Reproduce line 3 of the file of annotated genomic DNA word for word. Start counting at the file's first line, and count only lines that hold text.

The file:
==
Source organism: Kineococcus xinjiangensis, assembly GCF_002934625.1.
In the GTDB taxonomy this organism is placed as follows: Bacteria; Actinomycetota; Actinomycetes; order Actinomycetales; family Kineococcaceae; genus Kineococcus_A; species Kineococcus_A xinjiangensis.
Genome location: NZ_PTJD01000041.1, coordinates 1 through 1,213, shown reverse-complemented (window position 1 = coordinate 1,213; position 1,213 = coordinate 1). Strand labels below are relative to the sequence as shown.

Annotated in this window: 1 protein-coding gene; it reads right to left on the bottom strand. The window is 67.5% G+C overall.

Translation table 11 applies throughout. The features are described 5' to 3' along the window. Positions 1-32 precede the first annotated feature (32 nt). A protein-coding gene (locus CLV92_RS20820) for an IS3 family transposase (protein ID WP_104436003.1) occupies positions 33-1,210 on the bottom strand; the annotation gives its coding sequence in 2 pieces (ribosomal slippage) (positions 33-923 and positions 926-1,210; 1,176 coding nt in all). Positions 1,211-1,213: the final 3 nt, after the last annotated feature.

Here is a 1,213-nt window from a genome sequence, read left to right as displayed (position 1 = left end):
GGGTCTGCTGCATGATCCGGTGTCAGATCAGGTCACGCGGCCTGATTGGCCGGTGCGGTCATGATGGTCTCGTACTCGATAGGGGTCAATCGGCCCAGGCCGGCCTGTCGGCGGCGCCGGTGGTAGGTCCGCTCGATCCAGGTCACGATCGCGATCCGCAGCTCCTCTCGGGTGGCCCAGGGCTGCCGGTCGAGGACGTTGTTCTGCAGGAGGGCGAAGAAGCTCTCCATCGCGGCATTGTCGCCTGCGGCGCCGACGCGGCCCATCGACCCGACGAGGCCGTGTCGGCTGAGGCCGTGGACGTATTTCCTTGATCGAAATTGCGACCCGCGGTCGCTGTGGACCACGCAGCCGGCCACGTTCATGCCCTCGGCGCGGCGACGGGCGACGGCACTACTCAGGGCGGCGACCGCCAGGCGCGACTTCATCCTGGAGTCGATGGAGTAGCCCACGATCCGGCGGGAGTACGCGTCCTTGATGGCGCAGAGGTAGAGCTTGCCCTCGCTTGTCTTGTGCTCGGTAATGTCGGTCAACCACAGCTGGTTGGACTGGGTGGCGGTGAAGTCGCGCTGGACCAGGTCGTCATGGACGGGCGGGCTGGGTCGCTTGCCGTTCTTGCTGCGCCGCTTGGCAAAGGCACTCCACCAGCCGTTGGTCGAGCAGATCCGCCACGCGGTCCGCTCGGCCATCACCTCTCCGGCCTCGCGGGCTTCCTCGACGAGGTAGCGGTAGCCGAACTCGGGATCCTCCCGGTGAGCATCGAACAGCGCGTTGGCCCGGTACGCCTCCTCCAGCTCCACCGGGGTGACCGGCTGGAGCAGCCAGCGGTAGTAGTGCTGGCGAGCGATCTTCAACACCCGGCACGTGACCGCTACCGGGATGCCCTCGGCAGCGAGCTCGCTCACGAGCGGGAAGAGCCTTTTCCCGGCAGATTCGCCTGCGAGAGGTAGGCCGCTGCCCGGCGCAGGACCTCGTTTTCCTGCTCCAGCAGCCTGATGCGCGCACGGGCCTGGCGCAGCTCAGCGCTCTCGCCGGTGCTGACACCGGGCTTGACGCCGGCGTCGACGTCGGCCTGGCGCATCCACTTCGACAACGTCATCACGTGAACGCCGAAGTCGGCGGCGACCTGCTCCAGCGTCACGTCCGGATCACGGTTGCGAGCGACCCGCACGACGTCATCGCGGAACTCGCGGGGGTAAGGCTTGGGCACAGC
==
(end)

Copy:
Genome location: NZ_PTJD01000041.1, coordinates 1 through 1,213, shown reverse-complemented (window position 1 = coordinate 1,213; position 1,213 = coordinate 1). Strand labels below are relative to the sequence as shown.